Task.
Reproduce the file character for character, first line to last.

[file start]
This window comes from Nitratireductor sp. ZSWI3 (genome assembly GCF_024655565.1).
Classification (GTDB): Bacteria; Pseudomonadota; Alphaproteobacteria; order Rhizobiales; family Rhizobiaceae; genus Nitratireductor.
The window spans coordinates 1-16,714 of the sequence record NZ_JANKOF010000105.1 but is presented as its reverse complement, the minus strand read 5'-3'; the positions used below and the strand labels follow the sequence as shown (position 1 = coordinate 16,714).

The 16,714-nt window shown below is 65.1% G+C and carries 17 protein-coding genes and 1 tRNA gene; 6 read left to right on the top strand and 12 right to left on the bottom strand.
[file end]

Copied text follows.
This window comes from Nitratireductor sp. ZSWI3 (genome assembly GCF_024655565.1).
Classification (GTDB): Bacteria; Pseudomonadota; Alphaproteobacteria; order Rhizobiales; family Rhizobiaceae; genus Nitratireductor.
The window spans coordinates 1-16,714 of the sequence record NZ_JANKOF010000105.1 but is presented as its reverse complement, the minus strand read 5'-3'; the positions used below and the strand labels follow the sequence as shown (position 1 = coordinate 16,714).

The 16,714-nt window shown below is 65.1% G+C and carries 17 protein-coding genes and 1 tRNA gene; 6 read left to right on the top strand and 12 right to left on the bottom strand.